Criticism of Paul reaches new, disturbing heights

Niles Paul has certainly dealt with his share of criticism over the course of his career at Nebraska, but it has never been as bad as this.
Walking back to his car with several members of his family following the Huskers' frustrating 20-13 loss to Texas on Saturday, a handful of Nebraska fans saw him from a distance and decided to voice their frustration with Paul's performance.
"You suck!"
"You lost us the game!"
"Texas can have you!"
Paul did his best to ignore it, and he even had to keep his older brothers from going after the fans in retaliation. But it didn't stop there.
When the senior wide receiver got home, he found his Facebook profile flooded with even more insults and personal attacks. It was bad enough that Paul went ahead and deleted his profile completely.
Paul has no issues with fans being upset with his play against the Longhorns. He was more disappointed than anyone with his three dropped passes that could have been the difference in a game Husker fans wanted to win so dearly.
But a line was crossed, in his opinion, when the boo's directed towards him from the stands carried over to attacks in his personal life.
"It hurts. It hurts," Paul said. "When I was walking back to my car (after the game), people were yelling stuff at me, and that's just disrespectful. As an athlete, I've got to keep my cool and stay focused, because I don't want to do anything to put the situation I'm in in jeopardy."
Head coach Bo Pelini is no stranger to what Paul went through on Saturday night. He said he's had more criticism and insults yelled at him off the field than he can remember, and when Paul came to him to talk about his incident, all he could tell him was to do his best to block it out.
"Oh yeah, I got yelled at the other night (Saturday)," Pelini said. "It is what it is. I mean, I don't care. I could care less."
Hasn't he ever wanted to just slug one of his more vocal critics in the face?
"Honestly, do you? Yeah, you want to, but honestly, it just bounces off you," he said. "I could care less. But I also don't pay attention when they say good things either, because I know what the deal is. That's just the way it goes. You can't pay attention to it."
Saturday was far from the first time Paul has been the target of blame for a Nebraska loss. For as athletic and talented as the Omaha native may be, he's seemed to have had the most unfortunate luck when it's come to making the biggest mistakes on the biggest stages.
Whether it was his personal foul and fumbled punt in the 2008 Gator Bowl, his lack of an attempt to recover a lateral screen pass against Texas Tech or somehow just dropping the ball on what would have been the game-winning touchdown against Iowa State last season, Paul has made it easy to be the scapegoat for NU's misfortunes.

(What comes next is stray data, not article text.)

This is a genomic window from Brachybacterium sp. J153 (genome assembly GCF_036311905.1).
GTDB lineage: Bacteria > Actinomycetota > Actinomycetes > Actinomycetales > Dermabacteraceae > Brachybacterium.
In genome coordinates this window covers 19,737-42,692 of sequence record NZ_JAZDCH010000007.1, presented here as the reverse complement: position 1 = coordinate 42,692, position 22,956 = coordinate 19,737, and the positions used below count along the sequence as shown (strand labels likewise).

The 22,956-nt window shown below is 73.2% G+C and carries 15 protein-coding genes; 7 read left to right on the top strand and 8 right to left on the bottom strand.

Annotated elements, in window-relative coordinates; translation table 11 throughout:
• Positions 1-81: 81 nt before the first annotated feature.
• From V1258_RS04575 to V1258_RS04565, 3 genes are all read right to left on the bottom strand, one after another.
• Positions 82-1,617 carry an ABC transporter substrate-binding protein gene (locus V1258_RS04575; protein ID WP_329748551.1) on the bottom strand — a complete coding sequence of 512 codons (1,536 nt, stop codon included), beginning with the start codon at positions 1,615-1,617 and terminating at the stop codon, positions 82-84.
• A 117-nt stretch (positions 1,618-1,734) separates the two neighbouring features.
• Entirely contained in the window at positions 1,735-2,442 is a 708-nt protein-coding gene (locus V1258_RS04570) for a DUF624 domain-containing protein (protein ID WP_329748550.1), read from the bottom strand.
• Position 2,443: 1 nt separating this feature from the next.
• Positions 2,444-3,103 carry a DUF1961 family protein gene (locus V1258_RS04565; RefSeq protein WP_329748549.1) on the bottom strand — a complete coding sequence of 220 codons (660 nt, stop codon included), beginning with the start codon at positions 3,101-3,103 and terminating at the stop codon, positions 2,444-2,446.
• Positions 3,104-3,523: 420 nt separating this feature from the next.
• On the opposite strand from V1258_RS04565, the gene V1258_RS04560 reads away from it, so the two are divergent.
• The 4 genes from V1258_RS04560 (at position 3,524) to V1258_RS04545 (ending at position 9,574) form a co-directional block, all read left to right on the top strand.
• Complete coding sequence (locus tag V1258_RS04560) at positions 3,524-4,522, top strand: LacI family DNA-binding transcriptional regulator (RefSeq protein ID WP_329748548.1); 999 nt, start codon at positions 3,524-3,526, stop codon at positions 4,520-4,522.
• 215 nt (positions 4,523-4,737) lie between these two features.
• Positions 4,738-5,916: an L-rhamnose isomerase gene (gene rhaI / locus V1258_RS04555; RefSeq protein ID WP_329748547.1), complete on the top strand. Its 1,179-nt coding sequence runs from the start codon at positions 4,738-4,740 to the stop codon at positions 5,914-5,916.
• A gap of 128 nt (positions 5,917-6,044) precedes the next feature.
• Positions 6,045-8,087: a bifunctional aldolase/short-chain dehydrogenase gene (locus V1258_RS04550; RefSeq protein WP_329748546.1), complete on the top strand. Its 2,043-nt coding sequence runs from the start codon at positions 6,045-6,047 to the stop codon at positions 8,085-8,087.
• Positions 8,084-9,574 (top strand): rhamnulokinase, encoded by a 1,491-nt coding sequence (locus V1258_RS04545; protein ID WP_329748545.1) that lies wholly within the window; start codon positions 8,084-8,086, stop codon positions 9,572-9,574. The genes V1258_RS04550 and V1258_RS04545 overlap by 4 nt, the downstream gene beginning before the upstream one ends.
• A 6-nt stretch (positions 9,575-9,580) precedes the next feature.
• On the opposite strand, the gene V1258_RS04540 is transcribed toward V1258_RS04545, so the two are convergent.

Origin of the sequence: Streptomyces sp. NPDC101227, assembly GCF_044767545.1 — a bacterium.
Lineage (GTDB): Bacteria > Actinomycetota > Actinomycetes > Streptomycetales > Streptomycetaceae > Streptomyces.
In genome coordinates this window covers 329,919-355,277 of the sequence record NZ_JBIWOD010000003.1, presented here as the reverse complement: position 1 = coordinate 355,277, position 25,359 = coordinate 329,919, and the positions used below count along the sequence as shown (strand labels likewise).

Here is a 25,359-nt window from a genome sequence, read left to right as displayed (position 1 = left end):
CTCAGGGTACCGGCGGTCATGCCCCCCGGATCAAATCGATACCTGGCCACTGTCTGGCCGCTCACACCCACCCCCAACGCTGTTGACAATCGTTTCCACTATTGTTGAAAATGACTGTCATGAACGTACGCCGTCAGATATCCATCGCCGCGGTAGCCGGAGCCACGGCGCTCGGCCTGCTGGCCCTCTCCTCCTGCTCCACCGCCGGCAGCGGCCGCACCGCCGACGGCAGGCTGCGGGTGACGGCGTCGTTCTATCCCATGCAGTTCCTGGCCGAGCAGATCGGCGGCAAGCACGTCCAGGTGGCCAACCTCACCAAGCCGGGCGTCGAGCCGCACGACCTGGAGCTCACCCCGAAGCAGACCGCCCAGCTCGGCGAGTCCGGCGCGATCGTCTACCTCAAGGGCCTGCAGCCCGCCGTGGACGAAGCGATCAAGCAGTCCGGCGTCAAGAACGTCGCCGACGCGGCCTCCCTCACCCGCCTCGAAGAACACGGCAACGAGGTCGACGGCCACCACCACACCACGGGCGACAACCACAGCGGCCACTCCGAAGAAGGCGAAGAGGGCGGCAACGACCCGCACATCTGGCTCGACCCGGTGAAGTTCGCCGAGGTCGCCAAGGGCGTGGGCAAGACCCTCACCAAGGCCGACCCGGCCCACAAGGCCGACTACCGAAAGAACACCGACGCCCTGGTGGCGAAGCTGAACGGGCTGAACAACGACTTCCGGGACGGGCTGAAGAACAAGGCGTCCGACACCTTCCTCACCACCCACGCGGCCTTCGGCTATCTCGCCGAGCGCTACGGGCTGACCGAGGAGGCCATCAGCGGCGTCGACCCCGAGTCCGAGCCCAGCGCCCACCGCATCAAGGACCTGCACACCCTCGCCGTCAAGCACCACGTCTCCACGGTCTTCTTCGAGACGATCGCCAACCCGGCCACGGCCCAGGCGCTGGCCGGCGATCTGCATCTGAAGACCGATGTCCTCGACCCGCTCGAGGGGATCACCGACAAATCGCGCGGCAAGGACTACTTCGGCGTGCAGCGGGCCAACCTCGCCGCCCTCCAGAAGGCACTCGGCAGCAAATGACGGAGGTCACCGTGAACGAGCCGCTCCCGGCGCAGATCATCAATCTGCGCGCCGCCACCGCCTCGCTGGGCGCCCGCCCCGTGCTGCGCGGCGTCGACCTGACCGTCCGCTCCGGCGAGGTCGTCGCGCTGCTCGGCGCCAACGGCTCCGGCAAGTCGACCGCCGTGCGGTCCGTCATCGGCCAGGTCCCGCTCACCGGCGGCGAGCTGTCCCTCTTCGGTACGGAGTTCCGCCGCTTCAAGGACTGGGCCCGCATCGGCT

However, he said that doesn't give fans the right to act the way those few did on Saturday. This time, it reached an entirely new level of disrespect.
"I think it is a little harder, because even with the Iowa State game, I took a lot of criticism, but it was never to this extent," Paul said. "I would never have to walk to my car and hear people blatantly disrespecting me, as I'm walking to my car in front of my family. It's a little harder now because I have to keep my cool and focus on being here for the team and being a leader on the team."
"I can't deal with that," he continued. "People going on my page and kind of using me as a scapegoat and saying bad things to me on Facebook for making a mistake that receivers make or being human in a game. I just kind of block it out."
After talking with Paul about the whole situation over the weekend, Pelini said he fully understood his receiver's frustration both with the fans and his own mistakes. In both cases, though, Pelini said he was confident Paul would not let them get the best of him.
"Niles is a prideful guy," Pelini said. "He just didn't have the type of game he wanted to have, so I mean that's part of it too. But it doesn't help the situation when that happens. It makes him even madder. But one thing I know about Niles is he'll respond the right way. He's a competitive guy with a lot of pride. He'll come back. He'll respond very well to the whole thing."
Niles Paul has always been a Husker. He's Nebraska born, the nephew of one of the greatest NU running backs of all-time and is still, despite his inconsistency, one of the team's top playmakers when he doesn't get in his own way.
However, as much as he's tried to ignore it all, Paul has realized he'll never be able to make everyone happy. From now on, the only people he's worried about are the people in the locker room with him before and after every game.
"It definitely surprised me a little bit, but I've got to realize I'm not playing for the fans, I'm playing for my coaches and my team," Paul said. "I was more upset that I let down my team out there than anything."